As we were buying our tickets to come home, it hit us that we were buying one way tickets. This was the end of the spend-every-leftover-cent-on-travel era of our lives. The end of our emotional wrestle with the question, "Do we love living in Asia, or do we hate it?" The end of experiencing a completely new culture almost every month. The end of celebrating holidays we'd just heard of.
We were sad. And we were happy. Mostly happy, because moving right now, to Madison, feels so right. And we were even happier when Fabio realized it would be cheaper to have a three-day layover in Tokyo than to fly straight through. The man is a super-travel-shopper, people.
So we booked the longer flight and managed to somehow squeeze ANOTHER TRIP into our life in Asia. Because we are maniacs. And we love Asia... but we also hate it... but we focus on the times we love it.
It was a quick trip. Just long enough to get lost on the busiest train system in the world...
... only to be rescued by a really nice woman who saw the fear and confusion in our faces and missed her train to buy our tickets for us. Be nice to people in America who don't speak English. Trust me, they wish they could way more than you wish they could!
We took in the giant lanterns, markets, and temple at Asakusa.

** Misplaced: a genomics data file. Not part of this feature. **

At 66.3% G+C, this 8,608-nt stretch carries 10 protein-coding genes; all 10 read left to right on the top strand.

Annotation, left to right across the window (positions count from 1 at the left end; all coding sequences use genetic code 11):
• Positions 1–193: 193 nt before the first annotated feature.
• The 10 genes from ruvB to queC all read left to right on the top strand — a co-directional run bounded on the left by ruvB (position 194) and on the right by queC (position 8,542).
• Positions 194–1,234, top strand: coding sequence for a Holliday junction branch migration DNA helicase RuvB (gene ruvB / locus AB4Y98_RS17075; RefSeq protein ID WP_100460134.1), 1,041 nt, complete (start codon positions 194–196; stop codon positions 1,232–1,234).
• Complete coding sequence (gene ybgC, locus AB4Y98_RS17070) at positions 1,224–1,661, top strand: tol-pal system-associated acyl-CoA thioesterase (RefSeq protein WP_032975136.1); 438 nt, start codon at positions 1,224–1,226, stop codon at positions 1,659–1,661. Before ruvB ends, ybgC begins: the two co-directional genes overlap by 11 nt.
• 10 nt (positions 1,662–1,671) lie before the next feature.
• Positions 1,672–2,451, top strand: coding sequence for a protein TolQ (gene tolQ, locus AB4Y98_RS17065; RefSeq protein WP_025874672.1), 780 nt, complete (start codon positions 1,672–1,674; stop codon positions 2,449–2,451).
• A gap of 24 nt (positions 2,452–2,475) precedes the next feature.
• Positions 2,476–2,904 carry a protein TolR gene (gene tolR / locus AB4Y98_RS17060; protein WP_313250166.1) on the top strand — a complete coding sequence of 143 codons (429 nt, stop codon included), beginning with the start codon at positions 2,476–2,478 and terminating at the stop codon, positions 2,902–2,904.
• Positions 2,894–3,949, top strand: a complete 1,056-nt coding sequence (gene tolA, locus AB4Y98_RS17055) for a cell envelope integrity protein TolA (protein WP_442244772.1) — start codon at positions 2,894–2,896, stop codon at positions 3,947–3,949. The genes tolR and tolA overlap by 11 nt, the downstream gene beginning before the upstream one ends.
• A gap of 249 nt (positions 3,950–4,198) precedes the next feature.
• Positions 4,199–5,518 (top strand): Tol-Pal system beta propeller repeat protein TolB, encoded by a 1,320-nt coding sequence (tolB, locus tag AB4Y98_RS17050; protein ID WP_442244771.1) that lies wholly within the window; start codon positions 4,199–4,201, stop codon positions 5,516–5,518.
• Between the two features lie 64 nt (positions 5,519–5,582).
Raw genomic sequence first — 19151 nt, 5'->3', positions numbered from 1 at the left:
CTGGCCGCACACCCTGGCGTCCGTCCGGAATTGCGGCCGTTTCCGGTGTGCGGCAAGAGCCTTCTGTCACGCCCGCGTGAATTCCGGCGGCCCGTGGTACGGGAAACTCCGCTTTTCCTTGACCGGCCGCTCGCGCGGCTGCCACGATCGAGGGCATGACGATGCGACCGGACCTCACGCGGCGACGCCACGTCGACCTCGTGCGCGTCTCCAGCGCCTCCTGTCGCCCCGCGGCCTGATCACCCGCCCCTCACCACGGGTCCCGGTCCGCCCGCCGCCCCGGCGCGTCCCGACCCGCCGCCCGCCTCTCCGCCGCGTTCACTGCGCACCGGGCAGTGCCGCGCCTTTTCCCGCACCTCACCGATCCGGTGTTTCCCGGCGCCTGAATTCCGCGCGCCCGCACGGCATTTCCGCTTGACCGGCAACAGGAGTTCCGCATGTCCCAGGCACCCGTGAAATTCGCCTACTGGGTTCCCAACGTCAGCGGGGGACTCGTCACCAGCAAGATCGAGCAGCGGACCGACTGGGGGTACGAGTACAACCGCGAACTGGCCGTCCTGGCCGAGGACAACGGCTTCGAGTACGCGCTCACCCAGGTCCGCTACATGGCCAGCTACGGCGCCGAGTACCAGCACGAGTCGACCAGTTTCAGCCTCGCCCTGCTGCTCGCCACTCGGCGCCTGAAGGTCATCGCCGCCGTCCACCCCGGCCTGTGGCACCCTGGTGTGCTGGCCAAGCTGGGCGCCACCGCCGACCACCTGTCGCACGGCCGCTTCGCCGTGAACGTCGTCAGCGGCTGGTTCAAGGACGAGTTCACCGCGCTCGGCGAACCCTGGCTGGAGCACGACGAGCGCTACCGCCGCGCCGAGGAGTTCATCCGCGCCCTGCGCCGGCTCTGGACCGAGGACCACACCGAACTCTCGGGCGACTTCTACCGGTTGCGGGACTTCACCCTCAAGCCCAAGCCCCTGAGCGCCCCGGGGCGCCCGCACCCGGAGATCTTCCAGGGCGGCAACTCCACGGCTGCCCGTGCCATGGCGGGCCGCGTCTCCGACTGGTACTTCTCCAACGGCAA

Fabio paid homage to yet another of the great tall buildings of the world--he has a fascination with the "world's largest" things...
the Tokyo Sky Tree at 2nd tallest building in the world, tallest self-supporting
The burning incense in the temple covered the smell of dried fish in the market, and I once again felt something special as a watched another new culture worship.
We walked through a random large garden by our hotel, in the midst of a sea of skyscrapers,
And made more friends without a word spoken between us...
It was such a happy way to break up the sometimes-daunting (and, if you have a 1.5 year old, sometimes terrifying) intercontinental pilgrimage. We were happy to trade a 30 hour door-to-door exercise in exhaustion and olympic effort in toddler entertainment for the 9 hour flight, fun three day break, then 12 hour flight, then three hour flight! Both ways are possible, and we have gotten pretty good at the first way, but the break was much more relaxing for everyone.
In short, it was perfect. The last stop in our little family's crazy marathon was just the way we love trips. We went in not knowing what to expect. We shopped a little, ate a lot (Japanese pastries are amazing), found a delicious hole-in-the-wall pizza joint, and just wandered around a new place, following each other's whims as they came. Even Jonathan had a few suggestions, saying, "How 'bout--there?" (pointing at some place bright and shiny). And because there wasn't anything we had to see, we went where he pointed and found another great pastry!
And so we say, "Goodbye, Japan. Goodbye, Asia."